During the remand proceedings in the municipal court, defendant raised a number of procedural and substantive claims. Because of a transcription error, a considerable portion of the proceedings were not transcribed on appeal; however, we are able to determine that defendant sought to withdraw the conditional guilty plea he had previously entered. The municipal court denied defendant's motion and proceeded to sentencing. On appeal to the Law Division, defendant raised the same claims. In a written opinion, Judge Neustadter denied each of those claims, and found defendant guilty of the N.J.S.A. 39:4-50 violation based not only on the Alcotest results, but also on the observational evidence presented in the municipal court.

On appeal, defendant raises the following claims:

I. CONDITIONAL PLEAS AND STAYS: THE SUPREME COURT CREATED A PROTECTED CLASS OF DEFENDANTS WITH ITS DECEMBER 10, 2006, ORDER IMPLEMENTING CONDITIONAL PLEAS AS AN INTERIM PROCEDURE BALANCING THE INTERESTS OF DEFENDANTS, THE STATE, AND THE MUNICIPAL COURTS.

II. RETROACTIVE APPLICATION: WITH ITS DECISION IN STATE V. CHUN, THE SUPREME COURT EXPRESSED FOR THE FIRST TIME A RULE OF LAW INTENDED TO PROTECT ALL DEFENDANTS WHOSE CASES WERE PENDING WITH STATE V. CHUN.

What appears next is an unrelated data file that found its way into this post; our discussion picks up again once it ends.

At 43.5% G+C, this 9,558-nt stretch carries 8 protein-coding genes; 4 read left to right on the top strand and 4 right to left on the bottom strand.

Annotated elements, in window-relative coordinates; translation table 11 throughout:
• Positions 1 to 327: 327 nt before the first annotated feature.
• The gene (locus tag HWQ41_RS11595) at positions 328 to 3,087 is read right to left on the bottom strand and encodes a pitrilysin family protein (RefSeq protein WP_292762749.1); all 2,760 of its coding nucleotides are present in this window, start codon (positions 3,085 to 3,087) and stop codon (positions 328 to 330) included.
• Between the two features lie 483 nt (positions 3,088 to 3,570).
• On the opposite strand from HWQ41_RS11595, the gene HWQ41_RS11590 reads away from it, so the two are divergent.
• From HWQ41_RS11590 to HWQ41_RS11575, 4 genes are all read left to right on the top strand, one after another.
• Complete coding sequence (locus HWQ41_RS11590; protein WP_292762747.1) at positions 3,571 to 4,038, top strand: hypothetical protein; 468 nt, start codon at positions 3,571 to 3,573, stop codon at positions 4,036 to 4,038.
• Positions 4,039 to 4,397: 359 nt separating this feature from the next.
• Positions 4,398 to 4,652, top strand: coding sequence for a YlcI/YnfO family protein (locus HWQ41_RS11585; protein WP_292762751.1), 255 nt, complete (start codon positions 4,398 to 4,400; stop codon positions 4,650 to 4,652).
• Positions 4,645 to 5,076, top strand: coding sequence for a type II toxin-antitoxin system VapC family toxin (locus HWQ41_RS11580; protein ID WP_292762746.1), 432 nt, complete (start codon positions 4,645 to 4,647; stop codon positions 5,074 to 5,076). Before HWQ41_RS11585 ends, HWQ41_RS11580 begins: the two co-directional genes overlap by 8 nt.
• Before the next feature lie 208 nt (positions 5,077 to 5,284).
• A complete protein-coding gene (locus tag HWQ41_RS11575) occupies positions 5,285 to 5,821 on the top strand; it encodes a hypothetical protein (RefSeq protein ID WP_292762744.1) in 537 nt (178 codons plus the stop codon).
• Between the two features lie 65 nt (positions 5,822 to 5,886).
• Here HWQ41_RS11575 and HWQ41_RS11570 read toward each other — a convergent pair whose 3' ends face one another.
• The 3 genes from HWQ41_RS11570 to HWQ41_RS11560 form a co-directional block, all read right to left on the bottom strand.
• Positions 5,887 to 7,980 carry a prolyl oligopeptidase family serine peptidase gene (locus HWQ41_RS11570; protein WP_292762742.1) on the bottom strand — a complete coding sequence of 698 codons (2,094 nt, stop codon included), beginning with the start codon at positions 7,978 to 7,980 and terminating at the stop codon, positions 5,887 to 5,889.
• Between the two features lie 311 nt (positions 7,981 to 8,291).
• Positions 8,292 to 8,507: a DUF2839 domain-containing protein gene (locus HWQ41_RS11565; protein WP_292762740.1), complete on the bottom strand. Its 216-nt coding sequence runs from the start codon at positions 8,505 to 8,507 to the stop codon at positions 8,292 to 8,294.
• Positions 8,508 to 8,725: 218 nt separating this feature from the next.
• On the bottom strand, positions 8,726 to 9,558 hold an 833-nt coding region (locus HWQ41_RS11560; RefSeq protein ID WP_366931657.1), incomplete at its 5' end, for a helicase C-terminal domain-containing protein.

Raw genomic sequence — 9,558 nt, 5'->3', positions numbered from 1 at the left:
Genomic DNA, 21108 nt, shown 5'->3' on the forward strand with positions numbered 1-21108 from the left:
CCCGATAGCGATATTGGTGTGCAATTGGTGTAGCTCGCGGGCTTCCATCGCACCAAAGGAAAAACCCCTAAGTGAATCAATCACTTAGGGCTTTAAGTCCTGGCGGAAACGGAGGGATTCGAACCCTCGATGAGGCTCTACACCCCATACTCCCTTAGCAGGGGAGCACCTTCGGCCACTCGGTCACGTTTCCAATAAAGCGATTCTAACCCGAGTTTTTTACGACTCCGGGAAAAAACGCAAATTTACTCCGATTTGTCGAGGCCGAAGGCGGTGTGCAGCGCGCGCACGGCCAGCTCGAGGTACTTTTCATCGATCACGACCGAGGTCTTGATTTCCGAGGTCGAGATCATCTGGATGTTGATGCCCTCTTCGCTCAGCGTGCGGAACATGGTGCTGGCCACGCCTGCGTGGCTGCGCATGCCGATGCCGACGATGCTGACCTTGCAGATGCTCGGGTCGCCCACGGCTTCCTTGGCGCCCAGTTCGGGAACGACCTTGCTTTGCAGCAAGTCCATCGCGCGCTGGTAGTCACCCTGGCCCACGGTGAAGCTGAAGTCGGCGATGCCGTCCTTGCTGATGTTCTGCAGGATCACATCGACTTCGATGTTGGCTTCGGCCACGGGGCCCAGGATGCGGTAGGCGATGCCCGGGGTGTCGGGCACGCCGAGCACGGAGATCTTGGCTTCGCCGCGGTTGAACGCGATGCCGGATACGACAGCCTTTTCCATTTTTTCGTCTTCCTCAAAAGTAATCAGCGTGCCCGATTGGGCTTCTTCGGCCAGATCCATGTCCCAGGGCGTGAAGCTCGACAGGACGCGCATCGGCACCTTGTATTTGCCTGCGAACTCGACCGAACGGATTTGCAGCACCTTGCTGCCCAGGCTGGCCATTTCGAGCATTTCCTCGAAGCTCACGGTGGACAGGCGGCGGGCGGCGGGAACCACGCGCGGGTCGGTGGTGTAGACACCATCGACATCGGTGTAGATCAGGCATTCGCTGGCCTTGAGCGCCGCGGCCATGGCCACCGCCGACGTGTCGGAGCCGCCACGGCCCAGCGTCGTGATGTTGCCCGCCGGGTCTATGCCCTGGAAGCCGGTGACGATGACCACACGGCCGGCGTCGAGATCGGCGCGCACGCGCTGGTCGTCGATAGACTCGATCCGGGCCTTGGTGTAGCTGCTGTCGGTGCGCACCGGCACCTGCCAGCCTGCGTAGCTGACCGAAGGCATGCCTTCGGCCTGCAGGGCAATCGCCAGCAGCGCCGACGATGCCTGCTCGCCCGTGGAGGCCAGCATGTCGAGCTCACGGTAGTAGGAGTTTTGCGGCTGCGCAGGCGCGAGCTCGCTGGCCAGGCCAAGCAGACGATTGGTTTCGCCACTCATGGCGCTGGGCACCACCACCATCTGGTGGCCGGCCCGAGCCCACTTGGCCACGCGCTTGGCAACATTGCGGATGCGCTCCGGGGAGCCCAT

III. PROTECTING A DEFENDANT'S RIGHTS: THE SUPREME COURT'S PRINCIP[AL] AIM -- TO PROTECT DEFENDANT'S RIGHTS IN THE WAKE OF THE IMPLEMENTATION OF NOVEL SCIENTIFIC ALCOTEST EVIDENCE -- WARRANTS RETROACTIVE APPLICATION OF ITS DIRECTIVES, EXCEPT WHERE IT EXPRESSLY DIRECTED PROSPECTIVE APPLICATION.

IV. RETROACTIVE APPLICATION REVISITED: THE COURT'S ROLE, THE STATE'S INCOMPETENCE, AND EQUAL PROTECTION WARRANT RETROACTIVE APPLICATION OF THE PROTECTIONS MANDATED IN STATE V. CHUN.

V. NEWLY DISCOVERED EVIDENCE: GUIDANCE PROVIDED IN STATE V. CHUN ON WHAT IS AND IS NOT RELEVANT EVIDENCE IS TANTAMOUNT TO NEWLY DISCOVERED EVIDENCE, AND DENYING DEFENDANT A TRIAL TO CHALLENGE THAT EVIDENCE WOULD CONVERT HIS CONDITIONAL GUILTY PLEA INTO A FRAUD.